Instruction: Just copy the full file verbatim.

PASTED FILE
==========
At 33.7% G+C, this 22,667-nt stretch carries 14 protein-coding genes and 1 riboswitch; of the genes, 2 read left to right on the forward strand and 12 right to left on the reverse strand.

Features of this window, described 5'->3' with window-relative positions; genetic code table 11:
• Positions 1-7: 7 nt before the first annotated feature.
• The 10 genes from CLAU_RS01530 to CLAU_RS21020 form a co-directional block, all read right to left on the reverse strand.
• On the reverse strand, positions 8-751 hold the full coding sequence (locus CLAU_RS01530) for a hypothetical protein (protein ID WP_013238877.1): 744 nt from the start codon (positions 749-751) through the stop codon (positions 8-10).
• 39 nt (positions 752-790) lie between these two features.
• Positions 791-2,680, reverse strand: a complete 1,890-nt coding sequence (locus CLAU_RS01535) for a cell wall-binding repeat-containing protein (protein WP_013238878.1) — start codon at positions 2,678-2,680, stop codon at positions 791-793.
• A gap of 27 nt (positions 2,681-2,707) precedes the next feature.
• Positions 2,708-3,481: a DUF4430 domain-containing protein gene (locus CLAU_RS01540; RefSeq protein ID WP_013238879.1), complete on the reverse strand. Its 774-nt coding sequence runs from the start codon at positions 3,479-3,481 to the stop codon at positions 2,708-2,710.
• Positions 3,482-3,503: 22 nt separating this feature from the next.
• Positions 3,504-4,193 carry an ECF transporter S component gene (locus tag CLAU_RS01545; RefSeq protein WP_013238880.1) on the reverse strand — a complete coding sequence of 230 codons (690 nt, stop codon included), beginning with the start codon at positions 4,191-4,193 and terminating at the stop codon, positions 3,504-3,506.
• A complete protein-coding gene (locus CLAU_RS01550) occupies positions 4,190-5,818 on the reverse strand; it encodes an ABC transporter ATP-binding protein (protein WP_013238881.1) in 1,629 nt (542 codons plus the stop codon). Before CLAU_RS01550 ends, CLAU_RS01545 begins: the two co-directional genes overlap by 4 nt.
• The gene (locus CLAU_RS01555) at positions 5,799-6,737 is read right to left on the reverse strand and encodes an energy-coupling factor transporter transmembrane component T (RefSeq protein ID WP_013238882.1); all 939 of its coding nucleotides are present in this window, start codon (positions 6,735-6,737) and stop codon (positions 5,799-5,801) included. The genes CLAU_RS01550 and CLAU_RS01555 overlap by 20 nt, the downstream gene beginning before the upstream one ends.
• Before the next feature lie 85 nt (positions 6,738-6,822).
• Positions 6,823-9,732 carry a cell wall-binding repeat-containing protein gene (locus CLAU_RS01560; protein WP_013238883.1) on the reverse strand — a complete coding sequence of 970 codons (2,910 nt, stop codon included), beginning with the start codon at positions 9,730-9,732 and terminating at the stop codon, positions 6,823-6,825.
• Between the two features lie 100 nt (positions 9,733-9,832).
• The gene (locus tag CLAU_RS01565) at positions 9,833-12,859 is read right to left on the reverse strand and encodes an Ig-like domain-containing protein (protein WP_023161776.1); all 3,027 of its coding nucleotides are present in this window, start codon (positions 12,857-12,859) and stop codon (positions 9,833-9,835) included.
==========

At 33.7% G+C, this 22,667-nt stretch carries 14 protein-coding genes and 1 riboswitch; of the genes, 2 read left to right on the forward strand and 12 right to left on the reverse strand.

Features of this window, described 5'->3' with window-relative positions; genetic code table 11:
• Positions 1-7: 7 nt before the first annotated feature.
• The 10 genes from CLAU_RS01530 to CLAU_RS21020 form a co-directional block, all read right to left on the reverse strand.
• On the reverse strand, positions 8-751 hold the full coding sequence (locus CLAU_RS01530) for a hypothetical protein (protein ID WP_013238877.1): 744 nt from the start codon (positions 749-751) through the stop codon (positions 8-10).
• 39 nt (positions 752-790) lie between these two features.
• Positions 791-2,680, reverse strand: a complete 1,890-nt coding sequence (locus CLAU_RS01535) for a cell wall-binding repeat-containing protein (protein WP_013238878.1) — start codon at positions 2,678-2,680, stop codon at positions 791-793.
• A gap of 27 nt (positions 2,681-2,707) precedes the next feature.
• Positions 2,708-3,481: a DUF4430 domain-containing protein gene (locus CLAU_RS01540; RefSeq protein ID WP_013238879.1), complete on the reverse strand. Its 774-nt coding sequence runs from the start codon at positions 3,479-3,481 to the stop codon at positions 2,708-2,710.
• Positions 3,482-3,503: 22 nt separating this feature from the next.
• Positions 3,504-4,193 carry an ECF transporter S component gene (locus tag CLAU_RS01545; RefSeq protein WP_013238880.1) on the reverse strand — a complete coding sequence of 230 codons (690 nt, stop codon included), beginning with the start codon at positions 4,191-4,193 and terminating at the stop codon, positions 3,504-3,506.
• A complete protein-coding gene (locus CLAU_RS01550) occupies positions 4,190-5,818 on the reverse strand; it encodes an ABC transporter ATP-binding protein (protein WP_013238881.1) in 1,629 nt (542 codons plus the stop codon). Before CLAU_RS01550 ends, CLAU_RS01545 begins: the two co-directional genes overlap by 4 nt.
• The gene (locus CLAU_RS01555) at positions 5,799-6,737 is read right to left on the reverse strand and encodes an energy-coupling factor transporter transmembrane component T (RefSeq protein ID WP_013238882.1); all 939 of its coding nucleotides are present in this window, start codon (positions 6,735-6,737) and stop codon (positions 5,799-5,801) included. The genes CLAU_RS01550 and CLAU_RS01555 overlap by 20 nt, the downstream gene beginning before the upstream one ends.
• Before the next feature lie 85 nt (positions 6,738-6,822).
• Positions 6,823-9,732 carry a cell wall-binding repeat-containing protein gene (locus CLAU_RS01560; protein WP_013238883.1) on the reverse strand — a complete coding sequence of 970 codons (2,910 nt, stop codon included), beginning with the start codon at positions 9,730-9,732 and terminating at the stop codon, positions 6,823-6,825.
• Between the two features lie 100 nt (positions 9,733-9,832).
• The gene (locus tag CLAU_RS01565) at positions 9,833-12,859 is read right to left on the reverse strand and encodes an Ig-like domain-containing protein (protein WP_023161776.1); all 3,027 of its coding nucleotides are present in this window, start codon (positions 12,857-12,859) and stop codon (positions 9,833-9,835) included.